Vitamin D is needed by almost every tissue in the body, so the harm from deficiency isn’t surprising. The majority of research on vitamin D deficiency and depression found a correlation between the two, but a few studies didn’t. In one such study, “Low vitamin D status is associated with more depressive symptoms in Dutch older adults,” (E.M. Brouwer-Brolsma, et al, in European Journal of Nutrition, 2016, 55:1525-1534) supplementing those with depression with vitamin D for two years didn’t lead to any improvement. Is there some other benefit from sun exposure apart from vitamin D synthesis that improves mood?
Vitamin D is needed to absorb calcium. It also helps regulate this mineral in the body. So, it isn’t surprising that vitamin D deficiency is associated with weak even deformed bones in children. A lack of this vitamin can also lead to seizures and heart failure. In adults, vitamin D deficiency can lead to hypertension, coronary artery disease, and heart failure. In one study of patients with heart failure, 87% were found to be significantly deficient in vitamin D. Muscle weakness is common with a shortfall of the vitamin, so it isn’t surprising that falls and fractures are more common in those with a lack of it.
It has long been known that vitamin D is needed by many of the immune system cells and those that are deficient in t have a much higher risk of developing autoimmune disorders such as type 1 (juvenile) diabetes as well as multiple sclerosis. A country in northern Europe started giving infants vitamin D every day for their first year and after twenty years of this practice, the rates of type 1 diabetes fell by over 80%! Resent research shows a link between a lack of vitamin D and type 2 (adult onset) diabetes. The immune system is more able to fight infections if the blood level of vitamin D are normal.
Vitamin D appears to boost the body’s cancer-fighting ability. Those with metastatic colon cancer may have a longer life expectancy if they maintain adequate levels of it. This isn’t surprising given the way it supports immune system functioning.
Some medications have been found to be linked to vitamin D deficiency. This information comes from “Vitamin D deficiency as adverse drug reaction? A cross sectional study in Dutch geriatric outpatients.” (A.C.B. van Orten-Luiten, et al, in European Journal of Clinical Pharmacology, 2016, 72:605-614). The following are those uncovered thus far:
metformin for type 2 diabetes
loop diuretics such as furosemide and potassium-sparing diuretics like spironolactone
digoxin used for heart failure and atrial fibrillation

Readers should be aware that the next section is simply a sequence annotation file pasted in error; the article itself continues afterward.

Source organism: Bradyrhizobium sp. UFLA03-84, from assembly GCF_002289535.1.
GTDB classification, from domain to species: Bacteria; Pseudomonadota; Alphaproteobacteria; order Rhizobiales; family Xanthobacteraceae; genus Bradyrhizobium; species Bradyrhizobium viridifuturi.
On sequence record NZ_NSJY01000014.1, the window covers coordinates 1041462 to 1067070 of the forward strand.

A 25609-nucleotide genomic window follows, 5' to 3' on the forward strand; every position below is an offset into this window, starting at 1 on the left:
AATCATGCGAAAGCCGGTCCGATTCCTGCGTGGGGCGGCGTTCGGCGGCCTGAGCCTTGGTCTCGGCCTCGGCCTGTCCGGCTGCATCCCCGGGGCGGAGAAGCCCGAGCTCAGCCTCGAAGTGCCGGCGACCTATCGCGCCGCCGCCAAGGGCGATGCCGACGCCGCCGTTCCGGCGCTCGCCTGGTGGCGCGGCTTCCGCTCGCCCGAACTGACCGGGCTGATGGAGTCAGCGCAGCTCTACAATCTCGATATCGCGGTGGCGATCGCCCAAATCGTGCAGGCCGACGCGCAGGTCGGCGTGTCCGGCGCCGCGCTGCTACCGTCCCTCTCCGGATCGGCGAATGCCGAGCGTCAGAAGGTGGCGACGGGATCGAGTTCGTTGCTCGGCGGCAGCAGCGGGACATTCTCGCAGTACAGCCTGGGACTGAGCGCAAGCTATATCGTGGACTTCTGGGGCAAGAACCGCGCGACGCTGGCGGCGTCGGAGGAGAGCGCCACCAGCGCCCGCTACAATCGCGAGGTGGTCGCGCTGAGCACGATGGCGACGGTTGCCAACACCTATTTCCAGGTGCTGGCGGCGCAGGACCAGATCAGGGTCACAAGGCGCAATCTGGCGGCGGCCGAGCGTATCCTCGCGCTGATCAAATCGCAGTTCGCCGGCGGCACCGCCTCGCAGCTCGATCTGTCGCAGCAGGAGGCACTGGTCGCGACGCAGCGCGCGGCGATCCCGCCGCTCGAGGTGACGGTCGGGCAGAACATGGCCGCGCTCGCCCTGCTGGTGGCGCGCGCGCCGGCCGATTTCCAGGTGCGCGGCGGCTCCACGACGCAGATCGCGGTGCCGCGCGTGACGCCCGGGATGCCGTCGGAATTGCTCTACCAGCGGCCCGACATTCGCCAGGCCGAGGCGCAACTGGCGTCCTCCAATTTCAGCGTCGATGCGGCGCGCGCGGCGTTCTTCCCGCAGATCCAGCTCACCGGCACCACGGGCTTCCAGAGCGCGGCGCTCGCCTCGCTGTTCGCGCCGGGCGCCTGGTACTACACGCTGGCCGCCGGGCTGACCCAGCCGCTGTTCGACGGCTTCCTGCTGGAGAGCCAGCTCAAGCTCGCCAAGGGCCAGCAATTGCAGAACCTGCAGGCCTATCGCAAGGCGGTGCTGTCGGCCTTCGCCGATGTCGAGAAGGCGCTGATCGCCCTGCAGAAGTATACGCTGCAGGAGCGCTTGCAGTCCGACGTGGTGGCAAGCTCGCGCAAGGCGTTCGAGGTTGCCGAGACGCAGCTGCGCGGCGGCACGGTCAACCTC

warfarin, a medication that decreases blood clot formation
ACE inhibitors such as lisinopril and
SSRI antidepressants such as sertraline.
See your health care provider if you are taking one of these medications and ask if a vitamin D supplement may be recommended. Those needed to avoid sun exposure may want to ask about this as well.
Before plunging into all the nutrients and cell protectors found in citrus fruits, it is worth stating an important fact once again. That key concept is that with these foods, as with most super foods, the benefits add up to much more than the sum of its parts. To put it another way, you can’t take the specific molecules, even in the amounts proportionate to what they are in the fruit, and reap the same rewards. These compounds work together. This writer can think of no other comment on this amazing aspect of many foods than the word miraculous. To profit fully from these foods, eat them as they are – the whole food. Even juices are often far inferior to their original containers. And really, why do we want to add time, effort and expense to our diet?
Numerous anticancer compounds are found in citrus fruits, maybe more than any other food, and per the National Cancer Institute a complete package of natural cancer inhibitors. Some of these cancer fighters include the following:
Pectin which is a soluble fiber, impairs growth factors that cancers need to keep growing. This same compound benefits the cardiovascular system as well. The white lining of citrus fruit is especially high in pectin.
Citrus flavonoids in the juice, pulp and skin are antioxidants (protecting cells from free radical damage – something that comes from many sources including normal energy production and inflammation). They are also antimutagenic – preventing the cell mutations that are the first step in cancer development. Flavonoids are also anti-inflammatory and antimicrobial. They also strengthen blood vessels as well as tendons, cartilage and ligaments.
Folate in citrus is another compound that helps protect the DNA. Folate also helps protect the cardiovascular system.
Limonene is a phytonutrient (nutrient found in plants) in the oil of citrus peel. They function to detoxify – another cancer fighting action of citrus. Animal research has shown this compound can help shrink tumors. These chemicals may also have antimicrobial properties. Add citrus zest to fruit dishes and coleslaw.
Vitamin C helps protect against nitrosamines, carcinogens associated with GI cancers such as stomach cancer. Vitamin C’s effects are strengthened by bioflavonoid polyphenols that are also found in citrus. C also decreases stroke and cataract risk.
Carotenoids are found in particular in tangerines and grapefruit. These also fight cancer. Citrate levels in urine are increased with orange juice consumption and that helps stop kidney stone formation. This was noted in David Grotto’s book 101 Foods that could save your life (Nutrition Housecall, 2007).
Other references: Tonia Reinhard’s Super Foods (Firefly Books, 2014), Eat This and Live by Don Colbert (Siloam, 2009) and Fourteen Foods that will change your life SuperFoods (HarperCollins, 2004).